Wednesday, June 3, 2009

Joys of Technology

Must be a week for directionally challenged freaks.

My 3:00 called 5 times for directions to my office, and kept arguing with my staff that WE had the wrong cross streets (I've been here since 1998, for crying out loud).

She shows up 10 minutes late, stomps up to the front desk, shoves a portable GPS system in my secretary's face (hasn't even signed in or introduced herself) and yells "THERE! WHAT DO YOU THINK OF THAT!"

My secretary can see nothing wrong with what's on the screen, and says so. So the woman starts arguing that our building isn't where it's supposed to be according to GPS.

She then claimed that obviously the building had been moved since the GPS system was set-up! I swear!

Lady, this is a multistory, 15 year old, brick and concrete medical office building. I promise you that, short of major tectonic activity, they don't move.

11 comments:

LPC said...

I guess this is what to expect with neurology patients?

Uro*MA said...

The DR i work for has been in the same building for 25 years... Our patients always say "well, I would not have been late, but you've moved since I was last here! (six months ago??) and I couldn't find the place, next time send me directions! (are we "moving " again? and shouldn't you know where it is now?) gotta love em!

~uro*ma

Lipstick said...

so....have you considered going into practice with a psychiatrist?

ERP said...

What a kook. I hope she is not typical of your patient population.

DreamingTree said...

Technology at its best. I use a GPS (spatial skills aren't the greatest), and the first thing I learned was that the machine can be wrong. Just like we're taught to treat the patient, not the machine. "I'm sorry, Ms. GPS, but tele is showing you in v-fib; I need to shock you. What do you mean you feel fine? The equipment can't be wrong."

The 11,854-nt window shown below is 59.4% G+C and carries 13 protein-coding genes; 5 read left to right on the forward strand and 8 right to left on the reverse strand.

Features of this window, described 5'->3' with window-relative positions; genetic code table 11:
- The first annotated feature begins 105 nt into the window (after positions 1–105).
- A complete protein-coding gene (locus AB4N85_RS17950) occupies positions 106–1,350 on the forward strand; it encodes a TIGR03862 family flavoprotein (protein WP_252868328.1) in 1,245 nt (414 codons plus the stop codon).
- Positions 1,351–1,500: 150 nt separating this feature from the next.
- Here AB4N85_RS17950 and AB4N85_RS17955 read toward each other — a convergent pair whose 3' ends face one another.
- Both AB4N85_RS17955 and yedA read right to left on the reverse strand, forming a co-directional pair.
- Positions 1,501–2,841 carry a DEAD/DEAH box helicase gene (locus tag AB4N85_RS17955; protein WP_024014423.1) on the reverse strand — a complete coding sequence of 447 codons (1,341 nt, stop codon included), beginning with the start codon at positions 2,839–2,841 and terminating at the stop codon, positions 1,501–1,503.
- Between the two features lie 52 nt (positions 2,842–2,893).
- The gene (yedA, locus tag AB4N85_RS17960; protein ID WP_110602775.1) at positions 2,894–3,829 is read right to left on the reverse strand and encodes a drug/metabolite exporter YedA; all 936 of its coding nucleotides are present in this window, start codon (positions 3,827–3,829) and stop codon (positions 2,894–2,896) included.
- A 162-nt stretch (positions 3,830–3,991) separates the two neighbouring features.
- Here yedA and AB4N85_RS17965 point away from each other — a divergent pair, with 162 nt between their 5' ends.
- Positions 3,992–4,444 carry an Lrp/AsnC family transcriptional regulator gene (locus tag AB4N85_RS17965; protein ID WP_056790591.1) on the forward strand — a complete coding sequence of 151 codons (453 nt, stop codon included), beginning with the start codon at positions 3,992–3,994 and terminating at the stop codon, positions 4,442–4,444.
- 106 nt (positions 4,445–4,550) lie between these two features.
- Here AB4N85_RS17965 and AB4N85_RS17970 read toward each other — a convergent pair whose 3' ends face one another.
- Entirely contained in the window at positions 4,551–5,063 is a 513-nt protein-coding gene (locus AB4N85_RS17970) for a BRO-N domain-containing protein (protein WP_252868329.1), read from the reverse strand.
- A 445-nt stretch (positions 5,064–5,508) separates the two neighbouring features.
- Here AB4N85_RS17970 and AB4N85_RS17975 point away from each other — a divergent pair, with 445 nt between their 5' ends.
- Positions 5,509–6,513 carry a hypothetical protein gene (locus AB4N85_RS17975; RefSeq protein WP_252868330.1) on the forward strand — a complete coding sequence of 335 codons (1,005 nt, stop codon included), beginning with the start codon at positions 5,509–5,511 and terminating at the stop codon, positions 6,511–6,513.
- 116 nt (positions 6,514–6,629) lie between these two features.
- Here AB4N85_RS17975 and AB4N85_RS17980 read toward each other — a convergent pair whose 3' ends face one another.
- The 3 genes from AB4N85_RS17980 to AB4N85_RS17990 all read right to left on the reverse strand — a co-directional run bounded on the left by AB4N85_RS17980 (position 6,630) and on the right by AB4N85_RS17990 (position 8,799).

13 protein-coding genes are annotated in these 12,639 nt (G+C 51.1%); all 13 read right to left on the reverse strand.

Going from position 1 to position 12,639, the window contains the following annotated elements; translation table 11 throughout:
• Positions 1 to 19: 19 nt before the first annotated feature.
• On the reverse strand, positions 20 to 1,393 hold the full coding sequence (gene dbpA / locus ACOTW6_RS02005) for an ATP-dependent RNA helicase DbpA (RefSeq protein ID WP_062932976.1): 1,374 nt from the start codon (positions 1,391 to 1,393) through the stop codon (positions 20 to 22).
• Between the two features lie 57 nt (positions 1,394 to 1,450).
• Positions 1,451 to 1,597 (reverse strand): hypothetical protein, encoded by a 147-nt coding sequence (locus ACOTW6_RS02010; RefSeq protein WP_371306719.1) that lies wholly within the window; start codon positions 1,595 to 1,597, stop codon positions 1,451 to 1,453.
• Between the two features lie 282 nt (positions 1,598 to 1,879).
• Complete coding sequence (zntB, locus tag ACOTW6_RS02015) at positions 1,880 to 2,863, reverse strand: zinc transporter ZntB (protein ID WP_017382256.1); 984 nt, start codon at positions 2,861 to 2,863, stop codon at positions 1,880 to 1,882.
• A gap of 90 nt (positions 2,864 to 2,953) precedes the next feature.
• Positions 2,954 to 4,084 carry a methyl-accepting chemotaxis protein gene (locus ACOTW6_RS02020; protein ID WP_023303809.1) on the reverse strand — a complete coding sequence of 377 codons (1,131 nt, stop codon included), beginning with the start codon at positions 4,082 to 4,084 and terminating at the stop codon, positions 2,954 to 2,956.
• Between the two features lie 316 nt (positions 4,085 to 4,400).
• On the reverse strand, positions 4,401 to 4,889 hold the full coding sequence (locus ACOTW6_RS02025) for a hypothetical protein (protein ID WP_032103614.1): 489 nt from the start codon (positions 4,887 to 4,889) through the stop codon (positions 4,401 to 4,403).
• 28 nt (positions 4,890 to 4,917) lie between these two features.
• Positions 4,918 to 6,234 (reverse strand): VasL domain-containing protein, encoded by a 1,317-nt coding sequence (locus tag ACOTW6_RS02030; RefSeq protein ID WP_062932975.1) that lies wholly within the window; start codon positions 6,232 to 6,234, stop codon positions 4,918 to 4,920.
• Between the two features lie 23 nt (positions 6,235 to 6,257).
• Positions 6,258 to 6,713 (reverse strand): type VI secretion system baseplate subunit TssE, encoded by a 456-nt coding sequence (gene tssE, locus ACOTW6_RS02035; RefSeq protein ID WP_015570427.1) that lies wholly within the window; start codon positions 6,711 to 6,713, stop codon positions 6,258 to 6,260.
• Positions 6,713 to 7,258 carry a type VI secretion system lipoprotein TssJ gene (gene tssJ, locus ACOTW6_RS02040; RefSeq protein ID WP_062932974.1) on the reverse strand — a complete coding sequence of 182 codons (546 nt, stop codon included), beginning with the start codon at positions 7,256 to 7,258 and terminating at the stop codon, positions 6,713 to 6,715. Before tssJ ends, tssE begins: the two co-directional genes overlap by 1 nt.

HugeMD said...

You definitely have more than your share of a$$holes. Do you ever have to fight the urge to punch one of them?

Grumpy, M.D. said...

Every day. That and strangling.

Anonymous said...

The woman depended a little too much on her GPS. I have a Garmin. It has been wrong on more than one occasion. I Google map my trip before using the Garmin when going anywhere new.

One time, I went to go visit a friend. Never been to their home before. The GPS told me I arrived at my destination. I was 5 houses down from them.

My GPS has helped me in a lot of situations too. I still think it was a good investment.

-- 5th year pharmacy student

Anonymous said...

It's like that episode of The Office where the GPS tells them to drive into a lake... and they do.

Never a shortage of stupidity...

Sabra said...

Your average GPS is somewhat off on purpose, something I think isn't common knowledge.

Some of them are also just crap. The Magellan my ex has keeps trying to send him through Ft Sam Houston, which has been closed to regular civilian traffic since 2001. It was also outdated right out of the box, without a lot of newish streets that were built within a couple of years before he bought the unit.

Mapquest isn't much better, in my experience. Fairly recently I had to call for directions to a job interview because the computer told me to take a left where I needed to take a right.

Map books may be old-school technology, but I haven't found anything more accurate yet.

Anonymous said...

Anonymous:
I'll have to see if I can find that episode online. :)

Sabra:
I believe the built-in error for security reasons that were seen in older GPS systems has been done away with for the new GPS systems. (Yes, I was aware of the built-in error. My father would be proud to know that his daughter *was* listening to his little GPS lesson. :) )

I'm also gathering via internet searching that the new system won't be right on the dot due to the information stored in their databases (not every house and street number is going to be in their system - so there is some guesstimating). I'm seeing a lot of "accuracy within 2 meters" during my internet searches though. In other words, under best conditions, you usually have a reading within 2 meters of your actual location.
(Not sure if I'm allowed to post actual links in this blog. I like to give references.)

Clarifying the Googling thing, I actually look at the map under satellite view. My biggest concern is locating all the parking lots before I get somewhere. Google allows street views in many urban areas too. I used to use MapQuest, but, like you, I had some issues with it.

Eh, paper maps have their pluses and minuses. If my trusty Garmin takes an early retirement, there is a United States atlas and a map of the city I currently reside in... both sitting in my car.

Know we got side-tracked with the GPS stuff. Hope the conversation is helping you all out.

I still go with my original statement... the female patient has yet to learn about the little quirks a GPS has.

-- 5th year pharmacy intern

 
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